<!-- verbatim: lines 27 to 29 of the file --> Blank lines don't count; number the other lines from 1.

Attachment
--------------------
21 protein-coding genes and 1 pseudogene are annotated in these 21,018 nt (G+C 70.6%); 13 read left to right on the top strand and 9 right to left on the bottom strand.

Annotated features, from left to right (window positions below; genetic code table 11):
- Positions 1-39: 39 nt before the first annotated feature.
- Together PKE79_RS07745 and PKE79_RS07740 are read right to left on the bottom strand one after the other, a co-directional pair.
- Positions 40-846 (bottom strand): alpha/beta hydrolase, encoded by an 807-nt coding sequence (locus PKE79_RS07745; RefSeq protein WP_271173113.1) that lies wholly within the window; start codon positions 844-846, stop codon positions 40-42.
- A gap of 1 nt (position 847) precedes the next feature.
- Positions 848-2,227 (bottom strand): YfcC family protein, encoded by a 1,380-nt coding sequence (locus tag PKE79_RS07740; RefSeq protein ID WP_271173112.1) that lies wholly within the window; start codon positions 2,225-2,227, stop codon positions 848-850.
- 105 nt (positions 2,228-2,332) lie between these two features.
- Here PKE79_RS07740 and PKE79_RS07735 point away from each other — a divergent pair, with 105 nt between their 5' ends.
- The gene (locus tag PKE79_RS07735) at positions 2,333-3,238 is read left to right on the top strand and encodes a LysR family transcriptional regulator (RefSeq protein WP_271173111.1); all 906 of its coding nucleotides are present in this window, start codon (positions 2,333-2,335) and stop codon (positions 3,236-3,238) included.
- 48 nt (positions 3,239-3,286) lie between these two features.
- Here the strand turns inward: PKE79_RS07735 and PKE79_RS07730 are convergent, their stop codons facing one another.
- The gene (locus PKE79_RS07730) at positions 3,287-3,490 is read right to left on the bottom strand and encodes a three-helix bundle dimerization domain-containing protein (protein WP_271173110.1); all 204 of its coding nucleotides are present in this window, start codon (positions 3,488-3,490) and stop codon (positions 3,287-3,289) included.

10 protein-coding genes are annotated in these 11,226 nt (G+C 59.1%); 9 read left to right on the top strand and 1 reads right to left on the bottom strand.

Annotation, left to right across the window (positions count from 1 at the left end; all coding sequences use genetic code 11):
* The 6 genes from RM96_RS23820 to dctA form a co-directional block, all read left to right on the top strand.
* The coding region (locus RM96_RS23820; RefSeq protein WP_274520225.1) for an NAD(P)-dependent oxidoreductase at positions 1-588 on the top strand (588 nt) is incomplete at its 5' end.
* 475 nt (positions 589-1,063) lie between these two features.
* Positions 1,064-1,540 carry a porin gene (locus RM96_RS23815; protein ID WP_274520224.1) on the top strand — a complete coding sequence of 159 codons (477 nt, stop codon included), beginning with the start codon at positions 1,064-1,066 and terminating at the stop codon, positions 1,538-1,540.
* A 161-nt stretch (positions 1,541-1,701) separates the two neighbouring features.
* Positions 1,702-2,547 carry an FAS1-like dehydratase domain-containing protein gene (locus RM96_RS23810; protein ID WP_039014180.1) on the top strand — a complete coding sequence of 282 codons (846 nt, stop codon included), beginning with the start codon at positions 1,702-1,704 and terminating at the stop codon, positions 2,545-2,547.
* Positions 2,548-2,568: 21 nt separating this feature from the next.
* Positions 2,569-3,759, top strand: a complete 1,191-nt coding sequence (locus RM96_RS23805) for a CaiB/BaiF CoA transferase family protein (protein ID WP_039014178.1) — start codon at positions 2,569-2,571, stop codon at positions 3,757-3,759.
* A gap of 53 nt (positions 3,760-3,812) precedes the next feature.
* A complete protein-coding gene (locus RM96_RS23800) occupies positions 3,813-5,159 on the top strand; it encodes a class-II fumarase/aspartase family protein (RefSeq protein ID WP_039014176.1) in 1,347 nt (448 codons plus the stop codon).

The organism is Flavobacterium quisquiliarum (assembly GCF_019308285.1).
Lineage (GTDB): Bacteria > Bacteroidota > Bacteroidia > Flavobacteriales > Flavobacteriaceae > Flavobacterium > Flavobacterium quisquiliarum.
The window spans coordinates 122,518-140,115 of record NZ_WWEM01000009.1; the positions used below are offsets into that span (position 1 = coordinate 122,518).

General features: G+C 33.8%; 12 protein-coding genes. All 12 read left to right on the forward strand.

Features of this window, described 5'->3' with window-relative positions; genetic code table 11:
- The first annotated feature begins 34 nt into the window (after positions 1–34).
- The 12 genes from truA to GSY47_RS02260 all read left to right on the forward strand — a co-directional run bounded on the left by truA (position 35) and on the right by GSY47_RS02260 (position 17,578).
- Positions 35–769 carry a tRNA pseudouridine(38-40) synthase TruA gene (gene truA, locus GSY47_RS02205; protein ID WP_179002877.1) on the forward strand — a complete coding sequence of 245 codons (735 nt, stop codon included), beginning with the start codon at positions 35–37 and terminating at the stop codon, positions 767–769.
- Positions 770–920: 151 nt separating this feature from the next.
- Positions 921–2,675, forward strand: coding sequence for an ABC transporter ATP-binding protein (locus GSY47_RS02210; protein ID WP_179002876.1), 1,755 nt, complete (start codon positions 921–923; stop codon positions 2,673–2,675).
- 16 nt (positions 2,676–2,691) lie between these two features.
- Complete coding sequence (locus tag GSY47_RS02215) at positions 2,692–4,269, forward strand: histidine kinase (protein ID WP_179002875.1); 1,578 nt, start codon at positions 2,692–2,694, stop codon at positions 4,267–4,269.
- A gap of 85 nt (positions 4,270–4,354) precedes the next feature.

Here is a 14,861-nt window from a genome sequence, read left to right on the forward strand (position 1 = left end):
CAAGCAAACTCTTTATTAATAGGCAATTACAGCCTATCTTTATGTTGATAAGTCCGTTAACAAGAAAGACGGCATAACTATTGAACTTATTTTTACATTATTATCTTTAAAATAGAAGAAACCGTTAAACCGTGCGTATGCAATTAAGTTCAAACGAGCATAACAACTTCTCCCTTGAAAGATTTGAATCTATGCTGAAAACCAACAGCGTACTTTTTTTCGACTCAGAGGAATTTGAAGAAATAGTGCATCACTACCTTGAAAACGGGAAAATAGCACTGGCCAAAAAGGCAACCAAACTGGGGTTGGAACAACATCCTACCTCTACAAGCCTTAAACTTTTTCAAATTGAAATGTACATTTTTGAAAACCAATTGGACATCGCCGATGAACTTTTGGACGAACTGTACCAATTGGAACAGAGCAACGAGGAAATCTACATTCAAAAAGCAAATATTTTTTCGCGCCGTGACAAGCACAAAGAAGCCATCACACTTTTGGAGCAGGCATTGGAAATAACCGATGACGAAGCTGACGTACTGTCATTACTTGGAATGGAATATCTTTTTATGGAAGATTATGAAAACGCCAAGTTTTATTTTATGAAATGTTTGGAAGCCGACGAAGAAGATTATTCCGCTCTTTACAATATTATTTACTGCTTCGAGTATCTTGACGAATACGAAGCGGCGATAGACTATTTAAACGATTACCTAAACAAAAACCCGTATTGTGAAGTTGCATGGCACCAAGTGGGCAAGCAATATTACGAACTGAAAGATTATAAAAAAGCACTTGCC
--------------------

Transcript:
Lineage (GTDB): Bacteria > Bacteroidota > Bacteroidia > Flavobacteriales > Flavobacteriaceae > Flavobacterium > Flavobacterium quisquiliarum.
The window spans coordinates 122,518-140,115 of record NZ_WWEM01000009.1; the positions used below are offsets into that span (position 1 = coordinate 122,518).

General features: G+C 33.8%; 12 protein-coding genes. All 12 read left to right on the forward strand.